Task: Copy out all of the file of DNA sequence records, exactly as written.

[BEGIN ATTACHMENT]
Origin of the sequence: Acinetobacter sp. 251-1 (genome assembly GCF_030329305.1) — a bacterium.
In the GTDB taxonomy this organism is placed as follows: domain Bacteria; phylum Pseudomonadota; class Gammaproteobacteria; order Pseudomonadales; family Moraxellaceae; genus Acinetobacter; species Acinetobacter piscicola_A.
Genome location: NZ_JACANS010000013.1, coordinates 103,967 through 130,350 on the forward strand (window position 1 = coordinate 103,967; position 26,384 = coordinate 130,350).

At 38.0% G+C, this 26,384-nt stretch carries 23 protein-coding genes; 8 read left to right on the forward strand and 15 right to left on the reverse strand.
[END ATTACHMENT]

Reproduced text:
Origin of the sequence: Acinetobacter sp. 251-1 (genome assembly GCF_030329305.1) — a bacterium.
In the GTDB taxonomy this organism is placed as follows: domain Bacteria; phylum Pseudomonadota; class Gammaproteobacteria; order Pseudomonadales; family Moraxellaceae; genus Acinetobacter; species Acinetobacter piscicola_A.
Genome location: NZ_JACANS010000013.1, coordinates 103,967 through 130,350 on the forward strand (window position 1 = coordinate 103,967; position 26,384 = coordinate 130,350).

At 38.0% G+C, this 26,384-nt stretch carries 23 protein-coding genes; 8 read left to right on the forward strand and 15 right to left on the reverse strand.